Plaintiff-directors argue that they are not artistic professionals because the directing they perform consists of no more than coordinating and does not allow for creative leeway that might be available to a director of documentary or dramatic films. Newscasts are specifically formatted by management and outside consultants. Decisions regarding the blocking of shots and lighting are made by the news director, a management position. The preproduction work that a director does is specifically formatted and repetitive with little room for director input. The calling of a show is a technical process that requires experience and skill but is in many respects simply mechanical. The aspects of a newscast or show that go awry are recurring in nature and directors do not use creativity and imagination in dealing with them.
The short test for artistic work requires that the employee's primary duty consists of performing "work requiring invention, imagination or talent in a recognized field of artistic endeavor" and that the employee must be "doing primarily" such work. Id. § 315(a).
The regulations more fully describe under the long test rubric what constitutes professional artistic work. The regulations state that this type of work is: (1) original and creative in character (as opposed to "work which can be produced by a person endowed with general manual or intellectual ability and training"); (2) in a recognized field of artistic endeavor; (3) the result of which depends primarily on the invention, imagination, or talent of the employee. § 541.303(a). The regulations then identify recognized fields of artistic endeavor as including the fields of music, writing, the theater, and the plastic and graphic arts. Id. § 303(b). As to each recognized field, the regulations explain the type of work that is considered "artistic" because it is original and creative, § 303(c)(1) (2), or because it depends primarily on the invention, imagination, or talent of the employee, § 303(d).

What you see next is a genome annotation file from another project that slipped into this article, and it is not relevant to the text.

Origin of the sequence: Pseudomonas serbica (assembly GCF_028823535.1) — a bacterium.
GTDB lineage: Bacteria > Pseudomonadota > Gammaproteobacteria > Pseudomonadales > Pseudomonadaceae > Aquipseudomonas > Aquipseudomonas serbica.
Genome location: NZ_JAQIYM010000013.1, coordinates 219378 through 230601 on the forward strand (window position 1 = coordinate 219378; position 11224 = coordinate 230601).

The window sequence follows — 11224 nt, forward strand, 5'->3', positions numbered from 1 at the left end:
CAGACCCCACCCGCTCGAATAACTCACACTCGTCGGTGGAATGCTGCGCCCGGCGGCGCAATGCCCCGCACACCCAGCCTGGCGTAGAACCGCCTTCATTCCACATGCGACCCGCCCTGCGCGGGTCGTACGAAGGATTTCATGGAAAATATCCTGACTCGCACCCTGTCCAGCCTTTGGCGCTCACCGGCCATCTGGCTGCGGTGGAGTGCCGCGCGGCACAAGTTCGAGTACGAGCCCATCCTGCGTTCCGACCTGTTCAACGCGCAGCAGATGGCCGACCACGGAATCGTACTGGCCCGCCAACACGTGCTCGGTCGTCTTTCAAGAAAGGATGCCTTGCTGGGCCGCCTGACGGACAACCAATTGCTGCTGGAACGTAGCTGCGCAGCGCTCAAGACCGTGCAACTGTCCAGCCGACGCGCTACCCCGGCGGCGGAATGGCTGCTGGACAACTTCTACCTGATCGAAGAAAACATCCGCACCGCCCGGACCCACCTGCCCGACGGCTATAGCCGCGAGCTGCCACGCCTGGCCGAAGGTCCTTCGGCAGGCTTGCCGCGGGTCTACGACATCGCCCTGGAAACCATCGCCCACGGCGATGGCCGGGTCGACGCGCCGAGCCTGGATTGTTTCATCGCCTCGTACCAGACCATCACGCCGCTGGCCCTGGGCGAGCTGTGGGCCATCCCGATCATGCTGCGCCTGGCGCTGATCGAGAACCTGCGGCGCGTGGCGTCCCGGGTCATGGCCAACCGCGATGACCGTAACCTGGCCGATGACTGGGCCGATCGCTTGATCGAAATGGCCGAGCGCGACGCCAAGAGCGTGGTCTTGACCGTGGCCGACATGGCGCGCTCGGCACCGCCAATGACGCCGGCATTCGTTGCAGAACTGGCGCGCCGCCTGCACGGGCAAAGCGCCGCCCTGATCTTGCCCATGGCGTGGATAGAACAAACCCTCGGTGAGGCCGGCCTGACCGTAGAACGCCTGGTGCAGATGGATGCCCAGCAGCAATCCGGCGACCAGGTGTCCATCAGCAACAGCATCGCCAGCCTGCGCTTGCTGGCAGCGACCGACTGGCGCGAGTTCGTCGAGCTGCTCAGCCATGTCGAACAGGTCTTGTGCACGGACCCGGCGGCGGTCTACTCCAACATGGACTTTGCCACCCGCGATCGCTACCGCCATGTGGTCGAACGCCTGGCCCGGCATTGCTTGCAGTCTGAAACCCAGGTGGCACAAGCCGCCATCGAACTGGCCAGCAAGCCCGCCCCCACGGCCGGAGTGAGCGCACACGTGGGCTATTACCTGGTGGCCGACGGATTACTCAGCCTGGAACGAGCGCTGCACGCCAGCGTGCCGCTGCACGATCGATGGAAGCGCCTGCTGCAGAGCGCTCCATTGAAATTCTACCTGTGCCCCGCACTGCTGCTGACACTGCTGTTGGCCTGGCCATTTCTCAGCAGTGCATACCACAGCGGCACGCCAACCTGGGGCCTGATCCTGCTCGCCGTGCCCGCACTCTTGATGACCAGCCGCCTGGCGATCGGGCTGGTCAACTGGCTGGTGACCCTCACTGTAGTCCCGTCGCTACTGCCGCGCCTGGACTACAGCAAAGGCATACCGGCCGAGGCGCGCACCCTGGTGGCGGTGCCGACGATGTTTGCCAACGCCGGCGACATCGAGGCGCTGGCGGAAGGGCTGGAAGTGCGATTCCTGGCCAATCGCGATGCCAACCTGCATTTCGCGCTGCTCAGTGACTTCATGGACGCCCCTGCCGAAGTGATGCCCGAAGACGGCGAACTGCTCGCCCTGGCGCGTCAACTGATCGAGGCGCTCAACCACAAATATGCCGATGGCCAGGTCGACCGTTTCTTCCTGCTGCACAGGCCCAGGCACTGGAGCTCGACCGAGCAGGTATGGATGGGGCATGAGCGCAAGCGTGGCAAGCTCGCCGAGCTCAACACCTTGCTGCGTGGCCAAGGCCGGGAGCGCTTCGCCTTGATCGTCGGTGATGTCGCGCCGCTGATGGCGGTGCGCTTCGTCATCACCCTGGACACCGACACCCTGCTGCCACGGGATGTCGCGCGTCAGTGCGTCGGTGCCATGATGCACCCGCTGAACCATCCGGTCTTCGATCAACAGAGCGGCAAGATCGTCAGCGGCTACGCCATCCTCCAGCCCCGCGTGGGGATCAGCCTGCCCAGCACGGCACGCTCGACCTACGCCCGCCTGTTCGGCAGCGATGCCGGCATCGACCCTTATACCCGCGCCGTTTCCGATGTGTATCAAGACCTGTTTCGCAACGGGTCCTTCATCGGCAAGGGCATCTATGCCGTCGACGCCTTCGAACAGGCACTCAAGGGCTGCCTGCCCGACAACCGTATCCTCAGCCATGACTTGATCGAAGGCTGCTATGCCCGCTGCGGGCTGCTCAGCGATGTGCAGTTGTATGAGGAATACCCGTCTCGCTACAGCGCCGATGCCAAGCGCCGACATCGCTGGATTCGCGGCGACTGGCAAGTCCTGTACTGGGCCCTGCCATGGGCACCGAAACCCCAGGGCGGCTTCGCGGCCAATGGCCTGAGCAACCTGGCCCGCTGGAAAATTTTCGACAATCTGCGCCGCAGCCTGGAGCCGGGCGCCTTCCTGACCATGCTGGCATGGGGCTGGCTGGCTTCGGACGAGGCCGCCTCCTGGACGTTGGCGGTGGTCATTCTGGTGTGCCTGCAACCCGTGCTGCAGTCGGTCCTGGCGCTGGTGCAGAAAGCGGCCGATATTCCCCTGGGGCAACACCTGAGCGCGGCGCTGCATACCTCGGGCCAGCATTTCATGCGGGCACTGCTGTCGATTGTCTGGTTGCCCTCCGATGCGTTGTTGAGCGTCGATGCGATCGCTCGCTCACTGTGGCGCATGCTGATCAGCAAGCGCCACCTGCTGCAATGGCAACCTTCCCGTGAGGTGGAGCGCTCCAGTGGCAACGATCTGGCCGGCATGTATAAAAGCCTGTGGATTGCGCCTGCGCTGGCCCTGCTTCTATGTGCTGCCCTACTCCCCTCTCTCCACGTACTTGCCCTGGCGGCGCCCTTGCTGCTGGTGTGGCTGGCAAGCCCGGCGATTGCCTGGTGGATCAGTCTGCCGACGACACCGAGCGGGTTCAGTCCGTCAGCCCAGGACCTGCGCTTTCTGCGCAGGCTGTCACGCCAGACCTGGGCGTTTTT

The question whether reporters at KDFW are artistic professionals ultimately becomes one of proof. The court concludes, first, that general assignment reporters can be artistic professionals because significant technological advances in how broadcast news is gathered and presented to the viewer have required that reporters produce work that is original and creative in character, the result of which depends primarily on the invention, imagination, or talent of the employee. There is evidence that KDFW reporters use originality, creativity, invention, imagination, and talent in their work. The proposition that they are artistic professionals is, in fact, not as far-fetched as plaintiffs suggest. Nevertheless, the burden of proving the exemption, and in turn that the plaintiff-reporters are artistic professionals, rests with KDFW. The exemptions are to be narrowly construed against KDFW, and their application is limited to those plainly and unmistakably within their terms. Although the question is a close one, the court thus finds, second, that KDFW did not prove by a preponderance of the evidence that the work of its plaintiff-reporters is so "primarily" inventive or imaginative, or routinely original and creative, that the court can find they are artistic professionals.
The court turns first to the conclusion that general assignment reporters can be artistic professionals.